OAG 94-18

March 16, 1994

Hon. Tom Burch, Chairman

House Standing Committee on Health and Welfare

State Capitol Building

Frankfort, Kentucky 40601

Dear Rep. Burch:

By way of a recent letter, you requested an opinion from this office regarding the constitutionality of House Bill 102. Briefly, that bill proposes an amendment to Chapter 7 of the Kentucky Revised Statutes in order to create an Office of Health Care Accountability (hereafter referred to as "Office of Health Care") which is to be under the direction of the Legislative Research Commission (hereafter referred to as "LRC"). According to the proposed bill, the Office of Health Care is to:

(a) Receive and investigate complaints of waste, mismanagement, abuse, and fraud involving publicly funded health care programs and services;

(b) Review at its discretion the administration of any publicly funded health care program to ensure the program is meeting its statutory and regulatory intent and report quarterly the findings of any review to the Legislative Research Commission and Interim Joint Committees on Appropriations and Revenue and Health and Welfare;

(c) Operate a 24 hour toll-free health care fraud and abuse reporting hot line for the purpose of receiving complaints of alleged waste, abuse, or fraud;

(d) Conduct special studies and audits of publicly funded health care programs and services expenditures;

(e) Cooperate with criminal justice agencies in the detection and prevention of fraud and abuse in publicly funded health care pro- grams and services; and

(f) Investigate and submit to the Legislative Research Commission, Interim Joint Committees on Appropriations and Revenue and Health and Welfare, and the Governor on a quarterly basis any findings and recommendations regarding policies and practices contributing to fraud, abuse, waste, and mismanagement in publicly funded health care programs and services.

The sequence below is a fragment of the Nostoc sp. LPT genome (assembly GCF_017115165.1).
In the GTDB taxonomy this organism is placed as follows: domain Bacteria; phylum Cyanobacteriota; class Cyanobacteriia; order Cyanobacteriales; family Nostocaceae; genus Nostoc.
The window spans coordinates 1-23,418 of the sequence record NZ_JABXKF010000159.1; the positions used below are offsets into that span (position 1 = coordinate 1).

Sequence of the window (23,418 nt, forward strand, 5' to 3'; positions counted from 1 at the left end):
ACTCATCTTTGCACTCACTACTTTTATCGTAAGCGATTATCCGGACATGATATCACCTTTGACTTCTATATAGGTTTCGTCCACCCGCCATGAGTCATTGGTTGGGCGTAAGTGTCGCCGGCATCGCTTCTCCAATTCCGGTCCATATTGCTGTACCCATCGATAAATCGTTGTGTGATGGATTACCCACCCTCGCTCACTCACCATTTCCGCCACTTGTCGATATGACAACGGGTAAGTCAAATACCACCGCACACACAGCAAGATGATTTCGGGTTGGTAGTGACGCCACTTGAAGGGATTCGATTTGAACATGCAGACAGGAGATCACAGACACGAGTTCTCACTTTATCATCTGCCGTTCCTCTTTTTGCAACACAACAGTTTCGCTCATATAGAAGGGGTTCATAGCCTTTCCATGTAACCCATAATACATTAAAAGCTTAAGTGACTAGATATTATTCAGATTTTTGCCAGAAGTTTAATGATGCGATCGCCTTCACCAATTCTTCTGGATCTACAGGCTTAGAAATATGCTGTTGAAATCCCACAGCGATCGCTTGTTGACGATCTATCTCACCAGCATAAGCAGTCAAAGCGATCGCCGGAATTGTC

Under the provisions of the bill, in order to fulfill its duties the Office of Health Care is required to use "...existing state resources and personnel whenever practicable for carrying out the purposes of this section." The bill would also allow the Office of Health Care to enter into contracts with public and private agencies to fulfill its duties. Finally, the bill requires every state agency and health care program and service receiving public funds to cooperate with the Office of Health Care.

As set forth in your letter, you are concerned that this bill may violate Sections 27, 28, 29, 61 and 69 of the Kentucky Constitution. In essence, you suggested that the bill may amount to one branch of government exercising a power belonging to another branch of government. Finally, you indicated that the case of LRC v. Brown, Ky., 664 S.W.2d 907 (1984), would seem to prohibit the LRC from engaging in the functions set forth in the proposed bill.

The starting point in responding to your question is to review the present version of KRS Chapter 7 which created the LRC. KRS 7.090 establishes the LRC and states that the duties, responsibilities and powers assigned to it shall be those as authorized by the General Assembly. KRS 7.100 lists a number of duties and responsibilities given to the LRC by the General Assembly. As described by the Kentucky Supreme Court in LRC v. Brown, supra:

KRS 7.100 (1982) sets out all the basic duties and authority of the LRC. Basically, the statute provides that the agency has those duties that involve fact finding, investigation, information gathering, record keeping, publishing, research and education. It is a service organization of the General Assembly.

Id., at 916.

The Supreme Court went on to state: